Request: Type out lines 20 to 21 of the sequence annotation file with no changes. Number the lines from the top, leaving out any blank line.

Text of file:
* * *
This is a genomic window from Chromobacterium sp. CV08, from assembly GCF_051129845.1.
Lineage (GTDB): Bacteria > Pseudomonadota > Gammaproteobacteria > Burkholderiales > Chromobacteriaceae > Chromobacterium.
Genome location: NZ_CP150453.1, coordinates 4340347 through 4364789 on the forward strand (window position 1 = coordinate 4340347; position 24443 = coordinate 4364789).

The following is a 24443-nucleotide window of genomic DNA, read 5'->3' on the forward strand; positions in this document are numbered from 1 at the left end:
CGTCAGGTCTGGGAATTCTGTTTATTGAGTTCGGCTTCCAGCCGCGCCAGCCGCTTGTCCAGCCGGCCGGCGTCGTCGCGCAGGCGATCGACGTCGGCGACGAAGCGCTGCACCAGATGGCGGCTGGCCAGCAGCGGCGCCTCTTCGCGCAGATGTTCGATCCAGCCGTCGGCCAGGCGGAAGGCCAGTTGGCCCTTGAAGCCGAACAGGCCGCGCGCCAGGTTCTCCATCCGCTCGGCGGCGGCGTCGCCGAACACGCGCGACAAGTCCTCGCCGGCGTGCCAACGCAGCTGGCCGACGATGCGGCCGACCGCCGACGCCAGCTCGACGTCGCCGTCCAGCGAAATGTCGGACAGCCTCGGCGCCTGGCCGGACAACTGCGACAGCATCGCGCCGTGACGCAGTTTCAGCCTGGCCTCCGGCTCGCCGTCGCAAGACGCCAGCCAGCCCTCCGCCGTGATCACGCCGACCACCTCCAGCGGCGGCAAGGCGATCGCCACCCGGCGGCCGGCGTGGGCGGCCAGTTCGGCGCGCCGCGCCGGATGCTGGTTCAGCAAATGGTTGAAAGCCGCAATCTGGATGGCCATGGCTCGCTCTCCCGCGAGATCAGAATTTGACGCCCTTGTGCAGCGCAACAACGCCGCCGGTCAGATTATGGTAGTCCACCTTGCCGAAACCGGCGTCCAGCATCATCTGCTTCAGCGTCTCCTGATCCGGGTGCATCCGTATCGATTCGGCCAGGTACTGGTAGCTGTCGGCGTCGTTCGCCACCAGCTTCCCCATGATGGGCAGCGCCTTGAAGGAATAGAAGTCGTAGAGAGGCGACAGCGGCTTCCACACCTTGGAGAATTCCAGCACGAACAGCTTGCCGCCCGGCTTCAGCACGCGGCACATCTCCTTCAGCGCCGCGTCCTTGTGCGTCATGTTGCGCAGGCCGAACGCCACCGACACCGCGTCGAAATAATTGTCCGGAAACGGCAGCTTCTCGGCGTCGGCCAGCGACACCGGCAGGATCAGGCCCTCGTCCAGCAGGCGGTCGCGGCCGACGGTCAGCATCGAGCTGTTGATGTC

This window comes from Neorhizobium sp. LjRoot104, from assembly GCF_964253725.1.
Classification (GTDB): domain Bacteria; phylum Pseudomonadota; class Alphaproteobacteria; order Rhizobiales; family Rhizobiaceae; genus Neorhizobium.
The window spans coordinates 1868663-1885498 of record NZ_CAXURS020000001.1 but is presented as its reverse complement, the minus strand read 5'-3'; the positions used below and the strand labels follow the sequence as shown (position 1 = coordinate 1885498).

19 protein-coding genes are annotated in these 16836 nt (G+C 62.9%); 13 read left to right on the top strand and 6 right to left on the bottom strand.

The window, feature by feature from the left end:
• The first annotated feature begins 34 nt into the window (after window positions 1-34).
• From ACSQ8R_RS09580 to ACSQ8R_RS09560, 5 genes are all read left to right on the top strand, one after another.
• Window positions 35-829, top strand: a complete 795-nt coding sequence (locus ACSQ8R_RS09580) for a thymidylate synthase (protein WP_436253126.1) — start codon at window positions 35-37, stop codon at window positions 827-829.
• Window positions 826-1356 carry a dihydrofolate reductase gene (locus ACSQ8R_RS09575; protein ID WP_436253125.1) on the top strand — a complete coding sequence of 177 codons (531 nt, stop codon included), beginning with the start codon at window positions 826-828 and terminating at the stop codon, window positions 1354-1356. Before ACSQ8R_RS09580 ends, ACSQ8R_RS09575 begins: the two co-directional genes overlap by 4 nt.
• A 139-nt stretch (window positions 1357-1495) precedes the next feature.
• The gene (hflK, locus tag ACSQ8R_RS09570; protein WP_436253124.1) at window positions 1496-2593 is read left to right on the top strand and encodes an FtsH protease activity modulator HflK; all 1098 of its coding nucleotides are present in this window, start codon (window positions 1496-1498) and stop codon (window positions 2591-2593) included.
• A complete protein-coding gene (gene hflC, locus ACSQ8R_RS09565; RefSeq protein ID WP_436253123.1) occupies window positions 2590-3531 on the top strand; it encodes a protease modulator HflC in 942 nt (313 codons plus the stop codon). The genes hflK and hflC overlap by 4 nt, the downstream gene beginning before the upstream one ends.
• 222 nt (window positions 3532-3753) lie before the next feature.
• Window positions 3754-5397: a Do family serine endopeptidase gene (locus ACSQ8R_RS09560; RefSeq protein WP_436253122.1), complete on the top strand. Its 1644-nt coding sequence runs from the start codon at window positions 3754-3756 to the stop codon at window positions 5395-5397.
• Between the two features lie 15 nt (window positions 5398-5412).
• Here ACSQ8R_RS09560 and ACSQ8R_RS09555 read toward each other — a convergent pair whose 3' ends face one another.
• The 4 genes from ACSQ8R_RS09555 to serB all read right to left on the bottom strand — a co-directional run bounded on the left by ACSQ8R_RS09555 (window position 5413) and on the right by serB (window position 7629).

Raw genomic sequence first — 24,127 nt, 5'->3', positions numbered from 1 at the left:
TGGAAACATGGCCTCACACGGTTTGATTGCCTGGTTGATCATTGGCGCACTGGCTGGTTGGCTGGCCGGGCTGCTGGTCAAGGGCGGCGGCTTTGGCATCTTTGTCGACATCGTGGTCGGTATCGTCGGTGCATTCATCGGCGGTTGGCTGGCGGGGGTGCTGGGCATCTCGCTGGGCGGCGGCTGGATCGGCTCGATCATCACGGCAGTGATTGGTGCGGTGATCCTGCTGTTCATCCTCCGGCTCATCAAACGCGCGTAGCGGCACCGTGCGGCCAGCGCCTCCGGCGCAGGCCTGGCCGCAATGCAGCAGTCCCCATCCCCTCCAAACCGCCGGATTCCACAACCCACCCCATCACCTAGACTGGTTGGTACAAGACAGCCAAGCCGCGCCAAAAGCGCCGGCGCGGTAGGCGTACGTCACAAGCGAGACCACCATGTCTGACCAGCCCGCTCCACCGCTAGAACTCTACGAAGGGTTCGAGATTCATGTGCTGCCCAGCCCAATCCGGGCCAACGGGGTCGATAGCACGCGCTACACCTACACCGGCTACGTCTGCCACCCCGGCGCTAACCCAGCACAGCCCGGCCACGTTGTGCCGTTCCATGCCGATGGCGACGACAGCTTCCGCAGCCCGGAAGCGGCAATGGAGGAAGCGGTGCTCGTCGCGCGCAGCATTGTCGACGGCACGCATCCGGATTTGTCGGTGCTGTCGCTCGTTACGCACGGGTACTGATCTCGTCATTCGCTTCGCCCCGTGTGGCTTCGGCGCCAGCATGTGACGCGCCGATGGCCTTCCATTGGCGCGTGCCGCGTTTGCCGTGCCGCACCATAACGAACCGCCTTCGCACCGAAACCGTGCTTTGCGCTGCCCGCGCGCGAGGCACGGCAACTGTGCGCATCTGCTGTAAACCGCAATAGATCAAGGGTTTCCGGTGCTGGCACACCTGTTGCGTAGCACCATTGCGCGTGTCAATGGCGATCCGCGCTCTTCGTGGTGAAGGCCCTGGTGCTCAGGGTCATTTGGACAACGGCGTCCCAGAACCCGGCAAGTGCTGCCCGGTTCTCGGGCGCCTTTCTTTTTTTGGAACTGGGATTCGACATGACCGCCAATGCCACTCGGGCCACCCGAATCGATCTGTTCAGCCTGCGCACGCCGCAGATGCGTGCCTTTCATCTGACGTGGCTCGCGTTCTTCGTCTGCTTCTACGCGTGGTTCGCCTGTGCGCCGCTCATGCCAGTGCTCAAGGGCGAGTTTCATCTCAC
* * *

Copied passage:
• Between the two features lie 15 nt (window positions 5398-5412).
• Here ACSQ8R_RS09560 and ACSQ8R_RS09555 read toward each other — a convergent pair whose 3' ends face one another.